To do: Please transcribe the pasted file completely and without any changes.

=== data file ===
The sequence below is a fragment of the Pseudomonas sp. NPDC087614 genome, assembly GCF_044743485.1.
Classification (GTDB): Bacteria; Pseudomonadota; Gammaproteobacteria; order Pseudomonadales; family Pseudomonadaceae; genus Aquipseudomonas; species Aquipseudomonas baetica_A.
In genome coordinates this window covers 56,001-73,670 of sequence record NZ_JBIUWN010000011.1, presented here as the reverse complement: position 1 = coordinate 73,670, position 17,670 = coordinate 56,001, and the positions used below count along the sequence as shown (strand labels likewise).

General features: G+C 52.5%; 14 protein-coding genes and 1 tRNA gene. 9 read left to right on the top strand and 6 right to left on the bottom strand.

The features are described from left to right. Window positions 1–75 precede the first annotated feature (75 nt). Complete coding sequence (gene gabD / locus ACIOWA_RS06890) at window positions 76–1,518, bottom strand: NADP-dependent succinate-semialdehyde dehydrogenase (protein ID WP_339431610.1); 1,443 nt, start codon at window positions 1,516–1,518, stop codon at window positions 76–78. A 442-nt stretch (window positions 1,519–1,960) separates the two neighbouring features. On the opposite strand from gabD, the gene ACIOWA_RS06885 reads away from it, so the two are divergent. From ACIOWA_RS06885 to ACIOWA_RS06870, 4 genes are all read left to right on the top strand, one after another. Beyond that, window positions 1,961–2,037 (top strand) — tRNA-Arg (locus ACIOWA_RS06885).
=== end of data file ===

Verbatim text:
The sequence below is a fragment of the Pseudomonas sp. NPDC087614 genome, assembly GCF_044743485.1.
Classification (GTDB): Bacteria; Pseudomonadota; Gammaproteobacteria; order Pseudomonadales; family Pseudomonadaceae; genus Aquipseudomonas; species Aquipseudomonas baetica_A.
In genome coordinates this window covers 56,001-73,670 of sequence record NZ_JBIUWN010000011.1, presented here as the reverse complement: position 1 = coordinate 73,670, position 17,670 = coordinate 56,001, and the positions used below count along the sequence as shown (strand labels likewise).

General features: G+C 52.5%; 14 protein-coding genes and 1 tRNA gene. 9 read left to right on the top strand and 6 right to left on the bottom strand.

The features are described from left to right. Window positions 1–75 precede the first annotated feature (75 nt). Complete coding sequence (gene gabD / locus ACIOWA_RS06890) at window positions 76–1,518, bottom strand: NADP-dependent succinate-semialdehyde dehydrogenase (protein ID WP_339431610.1); 1,443 nt, start codon at window positions 1,516–1,518, stop codon at window positions 76–78. A 442-nt stretch (window positions 1,519–1,960) separates the two neighbouring features. On the opposite strand from gabD, the gene ACIOWA_RS06885 reads away from it, so the two are divergent. From ACIOWA_RS06885 to ACIOWA_RS06870, 4 genes are all read left to right on the top strand, one after another. Beyond that, window positions 1,961–2,037 (top strand) — tRNA-Arg (locus ACIOWA_RS06885).